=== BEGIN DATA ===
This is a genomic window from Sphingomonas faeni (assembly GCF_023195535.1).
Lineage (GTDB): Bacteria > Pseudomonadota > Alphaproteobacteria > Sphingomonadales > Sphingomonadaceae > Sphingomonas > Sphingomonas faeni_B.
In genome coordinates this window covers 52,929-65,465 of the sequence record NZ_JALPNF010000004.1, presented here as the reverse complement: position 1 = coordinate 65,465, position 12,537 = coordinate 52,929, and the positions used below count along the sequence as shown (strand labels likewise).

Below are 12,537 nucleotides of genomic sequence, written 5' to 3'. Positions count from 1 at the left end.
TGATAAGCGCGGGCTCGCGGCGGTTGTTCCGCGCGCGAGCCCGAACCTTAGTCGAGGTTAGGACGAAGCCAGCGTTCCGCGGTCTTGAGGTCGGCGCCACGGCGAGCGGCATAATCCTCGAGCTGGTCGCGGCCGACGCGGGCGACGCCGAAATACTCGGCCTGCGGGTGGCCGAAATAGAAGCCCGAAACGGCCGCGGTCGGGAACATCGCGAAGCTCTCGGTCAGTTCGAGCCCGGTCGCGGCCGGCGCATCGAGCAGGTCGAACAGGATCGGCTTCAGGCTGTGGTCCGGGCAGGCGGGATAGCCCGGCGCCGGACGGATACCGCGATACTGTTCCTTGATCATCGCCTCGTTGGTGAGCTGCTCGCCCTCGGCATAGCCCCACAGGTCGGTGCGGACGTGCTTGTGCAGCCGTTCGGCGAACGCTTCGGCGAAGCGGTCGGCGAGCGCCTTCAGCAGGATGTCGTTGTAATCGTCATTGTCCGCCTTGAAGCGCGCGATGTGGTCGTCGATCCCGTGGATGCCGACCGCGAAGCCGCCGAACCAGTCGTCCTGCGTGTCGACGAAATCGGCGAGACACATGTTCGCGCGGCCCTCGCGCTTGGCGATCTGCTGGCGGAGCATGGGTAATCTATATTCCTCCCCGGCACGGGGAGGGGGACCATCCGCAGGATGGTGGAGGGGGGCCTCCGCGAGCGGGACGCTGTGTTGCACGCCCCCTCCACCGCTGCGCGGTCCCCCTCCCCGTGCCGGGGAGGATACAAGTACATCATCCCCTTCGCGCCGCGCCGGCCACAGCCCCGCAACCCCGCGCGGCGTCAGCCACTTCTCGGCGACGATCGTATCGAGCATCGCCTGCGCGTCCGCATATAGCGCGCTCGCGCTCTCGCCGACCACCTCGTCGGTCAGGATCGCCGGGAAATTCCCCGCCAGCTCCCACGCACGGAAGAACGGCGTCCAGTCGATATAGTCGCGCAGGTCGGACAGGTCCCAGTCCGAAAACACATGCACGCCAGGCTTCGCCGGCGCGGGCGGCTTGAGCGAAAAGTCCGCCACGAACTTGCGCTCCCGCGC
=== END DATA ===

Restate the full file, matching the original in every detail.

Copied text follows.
This is a genomic window from Sphingomonas faeni (assembly GCF_023195535.1).
Lineage (GTDB): Bacteria > Pseudomonadota > Alphaproteobacteria > Sphingomonadales > Sphingomonadaceae > Sphingomonas > Sphingomonas faeni_B.
In genome coordinates this window covers 52,929-65,465 of the sequence record NZ_JALPNF010000004.1, presented here as the reverse complement: position 1 = coordinate 65,465, position 12,537 = coordinate 52,929, and the positions used below count along the sequence as shown (strand labels likewise).

Below are 12,537 nucleotides of genomic sequence, written 5' to 3'. Positions count from 1 at the left end.
TGATAAGCGCGGGCTCGCGGCGGTTGTTCCGCGCGCGAGCCCGAACCTTAGTCGAGGTTAGGACGAAGCCAGCGTTCCGCGGTCTTGAGGTCGGCGCCACGGCGAGCGGCATAATCCTCGAGCTGGTCGCGGCCGACGCGGGCGACGCCGAAATACTCGGCCTGCGGGTGGCCGAAATAGAAGCCCGAAACGGCCGCGGTCGGGAACATCGCGAAGCTCTCGGTCAGTTCGAGCCCGGTCGCGGCCGGCGCATCGAGCAGGTCGAACAGGATCGGCTTCAGGCTGTGGTCCGGGCAGGCGGGATAGCCCGGCGCCGGACGGATACCGCGATACTGTTCCTTGATCATCGCCTCGTTGGTGAGCTGCTCGCCCTCGGCATAGCCCCACAGGTCGGTGCGGACGTGCTTGTGCAGCCGTTCGGCGAACGCTTCGGCGAAGCGGTCGGCGAGCGCCTTCAGCAGGATGTCGTTGTAATCGTCATTGTCCGCCTTGAAGCGCGCGATGTGGTCGTCGATCCCGTGGATGCCGACCGCGAAGCCGCCGAACCAGTCGTCCTGCGTGTCGACGAAATCGGCGAGACACATGTTCGCGCGGCCCTCGCGCTTGGCGATCTGCTGGCGGAGCATGGGTAATCTATATTCCTCCCCGGCACGGGGAGGGGGACCATCCGCAGGATGGTGGAGGGGGGCCTCCGCGAGCGGGACGCTGTGTTGCACGCCCCCTCCACCGCTGCGCGGTCCCCCTCCCCGTGCCGGGGAGGATACAAGTACATCATCCCCTTCGCGCCGCGCCGGCCACAGCCCCGCAACCCCGCGCGGCGTCAGCCACTTCTCGGCGACGATCGTATCGAGCATCGCCTGCGCGTCCGCATATAGCGCGCTCGCGCTCTCGCCGACCACCTCGTCGGTCAGGATCGCCGGGAAATTCCCCGCCAGCTCCCACGCACGGAAGAACGGCGTCCAGTCGATATAGTCGCGCAGGTCGGACAGGTCCCAGTCCGAAAACACATGCACGCCAGGCTTCGCCGGCGCGGGCGGCTTGAGCGAAAAGTCCGCCACGAACTTGCGCTCCCGCGC